When the bond line temperature recorded by the thermocouple 50 reaches about 720° F., usually between 700° and 750° F., the induction heating is discontinued. The system is disassembled after air-cooling. A bond between the PEEK infiltrated magnesium plate and the APC-2 substrate results with the intervening PEEK film, and the resin phase of the substrate and magnesium all fuse into a visually indistinguishable mass.
The outside surface of the magnesium side (top) is then sanded lightly to remove the PEEK polymer from the surface. The exposed metallic surface was then placed in an acid medium according to the method of U.S. Pat. No. 4,778,469 and yielded a textured APC-2 panel.
Specifically, the implant is dipped into a 3M aqueous hydrochloric acid solution to solubilize the magnesium plate, leaving a composite implant with a textured surface having a clean, orderly pattern the inverse of that of the original magnesium plate.
Referring to FIG. 7 there is shown an apparatus almost identical to that described above, but for use in forming a surface texture on composite acetabular cup 20'. The composite cup 20' is covered by a sheet 30' similar to sheet 30 described above. A metal texture plate 10' covers sheet 30' and is in turn covered by KaptonŽ release film 42'. A metal susceptor plate 40' is used for induction heating plate 10' . Again, thermocouples are used to monitor temperature during the heating process, which is the same as that described above.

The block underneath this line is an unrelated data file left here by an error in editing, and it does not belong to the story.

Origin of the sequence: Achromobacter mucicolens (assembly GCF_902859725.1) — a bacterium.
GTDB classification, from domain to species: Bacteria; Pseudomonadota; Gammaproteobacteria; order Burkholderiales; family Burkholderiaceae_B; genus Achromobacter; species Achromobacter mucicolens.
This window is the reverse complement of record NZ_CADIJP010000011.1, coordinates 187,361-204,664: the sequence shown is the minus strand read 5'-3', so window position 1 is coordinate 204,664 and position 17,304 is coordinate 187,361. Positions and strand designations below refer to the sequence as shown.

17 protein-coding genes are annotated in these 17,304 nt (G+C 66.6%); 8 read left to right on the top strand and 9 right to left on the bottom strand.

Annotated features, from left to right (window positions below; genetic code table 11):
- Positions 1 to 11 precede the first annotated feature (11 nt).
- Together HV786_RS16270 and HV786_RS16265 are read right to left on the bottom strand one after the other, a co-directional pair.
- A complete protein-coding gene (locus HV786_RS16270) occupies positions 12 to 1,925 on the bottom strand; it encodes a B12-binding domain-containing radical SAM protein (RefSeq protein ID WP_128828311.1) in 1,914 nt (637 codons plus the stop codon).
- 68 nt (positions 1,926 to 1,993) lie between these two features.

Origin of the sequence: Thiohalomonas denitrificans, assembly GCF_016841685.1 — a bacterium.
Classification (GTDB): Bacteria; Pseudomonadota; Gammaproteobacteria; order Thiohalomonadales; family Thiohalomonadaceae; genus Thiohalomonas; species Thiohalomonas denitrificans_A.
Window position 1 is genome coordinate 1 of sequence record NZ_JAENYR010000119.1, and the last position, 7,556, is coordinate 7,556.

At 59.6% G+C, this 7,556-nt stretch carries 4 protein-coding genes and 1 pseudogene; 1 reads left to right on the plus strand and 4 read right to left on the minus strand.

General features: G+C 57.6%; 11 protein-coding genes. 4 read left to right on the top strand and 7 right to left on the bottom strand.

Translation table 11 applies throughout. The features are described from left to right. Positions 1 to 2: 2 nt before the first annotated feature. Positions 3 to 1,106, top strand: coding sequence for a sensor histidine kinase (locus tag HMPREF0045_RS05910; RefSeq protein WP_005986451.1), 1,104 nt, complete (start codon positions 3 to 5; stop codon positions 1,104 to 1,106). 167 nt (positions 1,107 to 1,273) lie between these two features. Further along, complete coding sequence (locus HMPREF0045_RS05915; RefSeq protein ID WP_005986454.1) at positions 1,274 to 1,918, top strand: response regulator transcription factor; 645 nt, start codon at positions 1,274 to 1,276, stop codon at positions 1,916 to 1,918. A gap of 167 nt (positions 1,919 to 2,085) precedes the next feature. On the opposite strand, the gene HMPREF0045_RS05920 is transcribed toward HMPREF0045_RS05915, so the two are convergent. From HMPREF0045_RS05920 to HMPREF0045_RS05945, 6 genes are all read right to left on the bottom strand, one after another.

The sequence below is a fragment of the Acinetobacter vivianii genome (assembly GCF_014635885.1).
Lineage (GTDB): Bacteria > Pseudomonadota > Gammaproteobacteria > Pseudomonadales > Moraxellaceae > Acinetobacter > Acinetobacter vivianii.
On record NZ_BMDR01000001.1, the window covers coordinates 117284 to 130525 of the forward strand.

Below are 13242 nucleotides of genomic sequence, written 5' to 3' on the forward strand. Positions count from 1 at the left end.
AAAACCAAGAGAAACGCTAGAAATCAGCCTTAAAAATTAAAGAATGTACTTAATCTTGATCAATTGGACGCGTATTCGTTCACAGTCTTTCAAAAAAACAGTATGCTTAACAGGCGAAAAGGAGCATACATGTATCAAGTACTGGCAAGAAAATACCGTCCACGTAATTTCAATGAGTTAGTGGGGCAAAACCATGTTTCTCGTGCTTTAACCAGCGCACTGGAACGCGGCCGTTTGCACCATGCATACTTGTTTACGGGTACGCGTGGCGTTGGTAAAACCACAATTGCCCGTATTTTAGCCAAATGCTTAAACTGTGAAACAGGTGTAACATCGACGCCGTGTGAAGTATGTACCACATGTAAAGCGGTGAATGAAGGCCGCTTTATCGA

While the above description and examples have been directed primarily to a hip stem or acetabular cup prosthesis, the method of the present invention may also be employed with other prosthetic devices, as well as with other surgical implants, including cardiovascular implants, ligaments and tendons, which profit from a tissue ingrowth surface.
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|U.S. Classification||427/2.24, 264/317, 264/293, 623/921, 623/901|
|International Classification||B29C33/52, A61F2/36, A61L27/18, A61F2/34, B29C37/00, A61F2/30, A61F2/00, B29C35/08|
|Cooperative Classification||Y10S623/921, Y10S623/901, A61F2002/30084, A61F2002/30957, A61F2/30771, A61F2210/0071, B29C33/52, A61F2/3094, B29K2071/00, A61F2002/3081, A61L27/18, B29K2081/04, A61F2002/30322, A61F2002/30808, A61F2250/0026, A61F2/34, A61F2/367, B29C35/08, A61F2/30965, A61F2002/30065, B29C37/0082, B29C2035/0811, A61F2/30767, B29L2031/7532|
|European Classification||A61L27/18, B29C35/08, A61F2/30L2, B29C37/00K2, A61F2/30L|
|Dec 8, 1997||FPAY||Fee payment|
Year of fee payment: 4
|Mar 8, 1999||AS||Assignment|
Owner name: STRYKER TECHNOLOGIES CORPORATION, MICHIGAN
Free format text: ASSIGNMENT OF ASSIGNORS INTEREST;ASSIGNOR:HOWMEDICA INC.;REEL/FRAME:009781/0191
Effective date: 19981202
|Mar 22, 1999||AS||Assignment|
Owner name: BANK OF AMERICA NATIONAL TRUST AND SAVINGS ASSOCIA
Free format text: SECURITY INTEREST;ASSIGNORS:STRYKER CORPORATION;STRYKER FAR EAST, INC.;STRYKER INTERNATIONAL INC.;AND OTHERS;REEL/FRAME:009817/0001
Effective date: 19981204
Owner name: BANK OF AMERICA NATIONAL TRUST AND SAVINGS ASSOCIA
Free format text: SECURITY AGREEMENT;ASSIGNORS:STRYKER CORPORATION;STRYKER FAR EAST, INC.;REEL/FRAME:014137/0212
Effective date: 19981204
|Jan 28, 2002||AS||Assignment|
|Jan 30, 2002||REMI||Maintenance fee reminder mailed|
|Jul 5, 2002||LAPS||Lapse for failure to pay maintenance fees|
|Sep 3, 2002||FP||Expired due to failure to pay maintenance fee|
Effective date: 20020705